The year 2023 has only just started, and already the critical nature of the climate emergency has made itself clear. The US state of California, whose ongoing drought is well documented, has recently been inundated with rain and flooding. More positively, BloombergNEF, a strategic research provider, predicts that this year will see an 18 per cent growth in carbon-free energy.
These and many more issues will be discussed at Cop28, the UN’s climate summit that is being held in the UAE this year. It is one of the most important conferences the region will have ever held, and it is quickly taking shape.
On Wednesday, the country announced its president-designate and climate champions for the summit. Dr Sultan Al Jaber is president-designate. The Minister of Industry and Advanced Technology; who is also managing director and group chief executive of Adnoc and chairman of Masdar, has been the UAE’s special envoy for climate change since November 2020. He will essentially lead the global negotiations.
Shamma Al Mazrui, Minister of State for Youth, will be the Youth Climate Champion, and Razan Al Mubarak, president of the International Union for Conservation of Nature and managing director of Environment Agency Abu Dhabi, is the UN Climate Change High-Level Champion.
The three roles give the necessary scope to most effectively cover such a wide-ranging topic over a year of leading the Cop process. Speaking of all the constituencies that need to be involved, Dr Al Jaber stressed that: "We will take an inclusive approach that engages all stakeholders from the public and private sectors, civil society, scientific community, women, and youth. We must especially focus on how climate action can address the needs of the Global South, as those most impacted by climate change trends.”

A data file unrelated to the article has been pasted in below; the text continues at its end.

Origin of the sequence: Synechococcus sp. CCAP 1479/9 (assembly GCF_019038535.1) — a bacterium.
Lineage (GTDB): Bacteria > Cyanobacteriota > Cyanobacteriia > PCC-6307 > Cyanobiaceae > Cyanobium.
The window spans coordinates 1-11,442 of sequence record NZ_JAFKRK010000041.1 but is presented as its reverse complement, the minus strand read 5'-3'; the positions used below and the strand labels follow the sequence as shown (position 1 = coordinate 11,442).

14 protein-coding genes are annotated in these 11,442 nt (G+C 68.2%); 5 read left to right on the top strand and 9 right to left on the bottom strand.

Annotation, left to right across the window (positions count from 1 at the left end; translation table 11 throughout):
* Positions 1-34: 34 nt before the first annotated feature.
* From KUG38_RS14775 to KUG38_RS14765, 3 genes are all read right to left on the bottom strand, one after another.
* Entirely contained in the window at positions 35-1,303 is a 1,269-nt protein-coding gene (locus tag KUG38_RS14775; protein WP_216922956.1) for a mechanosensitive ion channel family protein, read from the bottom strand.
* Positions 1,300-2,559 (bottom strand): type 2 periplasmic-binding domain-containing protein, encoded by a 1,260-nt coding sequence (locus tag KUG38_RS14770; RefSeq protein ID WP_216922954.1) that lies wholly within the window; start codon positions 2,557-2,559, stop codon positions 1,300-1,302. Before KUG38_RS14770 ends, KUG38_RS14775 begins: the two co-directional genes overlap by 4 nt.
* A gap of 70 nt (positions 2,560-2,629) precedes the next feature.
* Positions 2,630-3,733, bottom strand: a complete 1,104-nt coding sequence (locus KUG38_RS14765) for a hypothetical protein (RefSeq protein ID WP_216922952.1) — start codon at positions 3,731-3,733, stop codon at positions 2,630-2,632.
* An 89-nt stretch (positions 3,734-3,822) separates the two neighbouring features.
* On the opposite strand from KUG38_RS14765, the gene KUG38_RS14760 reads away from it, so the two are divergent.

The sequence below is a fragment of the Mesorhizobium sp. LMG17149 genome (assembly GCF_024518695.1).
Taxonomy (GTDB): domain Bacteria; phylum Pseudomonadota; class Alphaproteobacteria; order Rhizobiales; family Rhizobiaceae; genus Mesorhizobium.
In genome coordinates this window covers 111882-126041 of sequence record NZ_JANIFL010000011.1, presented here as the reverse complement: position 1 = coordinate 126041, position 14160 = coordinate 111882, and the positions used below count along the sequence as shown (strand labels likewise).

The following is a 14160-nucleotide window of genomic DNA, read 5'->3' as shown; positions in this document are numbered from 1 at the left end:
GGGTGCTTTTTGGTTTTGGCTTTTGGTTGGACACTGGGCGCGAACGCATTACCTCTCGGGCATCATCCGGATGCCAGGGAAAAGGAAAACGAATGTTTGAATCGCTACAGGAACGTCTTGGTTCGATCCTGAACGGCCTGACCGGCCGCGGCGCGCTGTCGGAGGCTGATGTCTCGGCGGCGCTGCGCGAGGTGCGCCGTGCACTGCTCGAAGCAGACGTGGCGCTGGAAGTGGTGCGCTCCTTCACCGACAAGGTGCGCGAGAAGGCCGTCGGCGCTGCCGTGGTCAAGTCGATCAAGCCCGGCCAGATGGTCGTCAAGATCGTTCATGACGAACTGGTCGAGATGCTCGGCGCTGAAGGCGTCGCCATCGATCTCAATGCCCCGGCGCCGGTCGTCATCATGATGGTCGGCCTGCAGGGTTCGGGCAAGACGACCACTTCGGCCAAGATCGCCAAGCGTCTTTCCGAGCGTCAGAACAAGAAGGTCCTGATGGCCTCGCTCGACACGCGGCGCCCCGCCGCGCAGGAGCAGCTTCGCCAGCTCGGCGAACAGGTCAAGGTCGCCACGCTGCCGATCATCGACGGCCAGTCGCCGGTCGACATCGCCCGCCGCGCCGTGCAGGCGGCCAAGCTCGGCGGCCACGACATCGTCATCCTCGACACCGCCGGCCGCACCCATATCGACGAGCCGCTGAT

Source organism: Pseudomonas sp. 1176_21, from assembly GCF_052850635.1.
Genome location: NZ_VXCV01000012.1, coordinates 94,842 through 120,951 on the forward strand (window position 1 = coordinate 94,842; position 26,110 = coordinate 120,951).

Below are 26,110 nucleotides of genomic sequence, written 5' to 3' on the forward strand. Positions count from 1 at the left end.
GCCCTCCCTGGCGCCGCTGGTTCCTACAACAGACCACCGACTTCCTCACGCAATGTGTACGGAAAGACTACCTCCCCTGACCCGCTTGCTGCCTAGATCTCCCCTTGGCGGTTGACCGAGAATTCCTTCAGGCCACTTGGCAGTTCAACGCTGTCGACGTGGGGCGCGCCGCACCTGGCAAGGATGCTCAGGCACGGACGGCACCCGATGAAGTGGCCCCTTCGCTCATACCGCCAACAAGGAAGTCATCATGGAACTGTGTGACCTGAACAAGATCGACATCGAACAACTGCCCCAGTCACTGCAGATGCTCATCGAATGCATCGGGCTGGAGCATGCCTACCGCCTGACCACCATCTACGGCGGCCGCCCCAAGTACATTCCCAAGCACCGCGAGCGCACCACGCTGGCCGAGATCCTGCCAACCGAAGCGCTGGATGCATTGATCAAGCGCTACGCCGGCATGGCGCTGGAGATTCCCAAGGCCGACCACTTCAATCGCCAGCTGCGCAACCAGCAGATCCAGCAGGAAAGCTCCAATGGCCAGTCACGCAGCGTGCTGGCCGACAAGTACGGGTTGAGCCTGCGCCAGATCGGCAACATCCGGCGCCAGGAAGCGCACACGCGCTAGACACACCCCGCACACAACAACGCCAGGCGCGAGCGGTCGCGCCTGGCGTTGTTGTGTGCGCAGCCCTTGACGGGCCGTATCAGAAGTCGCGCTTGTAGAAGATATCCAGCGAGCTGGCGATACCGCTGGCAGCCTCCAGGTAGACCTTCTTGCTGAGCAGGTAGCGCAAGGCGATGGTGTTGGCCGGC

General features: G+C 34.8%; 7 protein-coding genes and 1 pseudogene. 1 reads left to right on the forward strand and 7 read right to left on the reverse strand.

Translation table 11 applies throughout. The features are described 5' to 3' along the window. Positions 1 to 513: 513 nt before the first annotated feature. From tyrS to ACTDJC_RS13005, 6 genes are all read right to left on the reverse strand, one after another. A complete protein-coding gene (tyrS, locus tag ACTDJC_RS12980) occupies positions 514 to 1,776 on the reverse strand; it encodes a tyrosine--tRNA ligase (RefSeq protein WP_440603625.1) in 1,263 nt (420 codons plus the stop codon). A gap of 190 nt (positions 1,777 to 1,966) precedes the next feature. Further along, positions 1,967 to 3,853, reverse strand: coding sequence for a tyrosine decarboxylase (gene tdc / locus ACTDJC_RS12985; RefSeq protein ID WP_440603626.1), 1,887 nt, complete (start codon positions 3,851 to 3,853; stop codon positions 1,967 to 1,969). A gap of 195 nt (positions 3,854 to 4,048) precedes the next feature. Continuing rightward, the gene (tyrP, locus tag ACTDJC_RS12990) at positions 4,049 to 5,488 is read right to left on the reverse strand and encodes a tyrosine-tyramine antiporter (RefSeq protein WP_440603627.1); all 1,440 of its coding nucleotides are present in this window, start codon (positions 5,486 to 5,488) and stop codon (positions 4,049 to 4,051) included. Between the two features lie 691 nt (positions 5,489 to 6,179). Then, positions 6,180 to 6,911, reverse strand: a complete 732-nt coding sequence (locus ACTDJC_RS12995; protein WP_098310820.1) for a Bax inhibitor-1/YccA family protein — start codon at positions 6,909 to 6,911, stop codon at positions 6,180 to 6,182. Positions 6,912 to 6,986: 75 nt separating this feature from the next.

With such a team, the UAE will try and create a Cop that has something for all countries and most constituencies. There is no one-size-fits-all approach to fighting the climate crisis, but the green transition that the UAE is undertaking will have something to say for many nations.
It developed rapidly in the late 20th century, a process that started because of the discovery of large hydrocarbon reserves. Today, the industry remains an important part of its economy, but energy expertise built up over decades is also being transferred into innovation in renewables. It has invested tens of billions of dollars into measures to limit emissions and was the first country in the region to ratify the Paris Agreement. It was also the first to commit to net-zero emissions by 2050.
The UAE is situated in a part of the world that is feeling the effects of climate change the first and hardest. A 2022 study by the Review of Geophysics said that temperatures in the Middle East and eastern Mediterranean are rising almost twice as fast as the rest of the world. Wealthier nations have more flexibility to deal with these challenges, but poorer ones are far more vulnerable.
That is why the fact that Cop28 is being held in the Middle East is so important, and it is here that the Global Stock Take on the world’s progress in tackling climate change will happen. The region will be fastest and hardest hit by climate change, and large parts of it are unprepared. Crucially, in terms of historic emissions, many of them have emitted relatively little over time, but are paying disproportionately for the high levels that developed economies have been putting out since the Industrial Revolution. Cop28 is an important moment to recognise and address this inequality on a global scale. The fact that the previous one was held in Egypt builds yet more regional momentum.
Speaking at the announcement of the roles, Dr Al Jaber emphasised that: “The UAE is approaching Cop28 with a strong sense of responsibility and the highest possible level of ambition.” It is his conviction that the Emirates will deliver this year. That is an important basis for building a strong Cop28. But it will only be a success if all members are on the same page.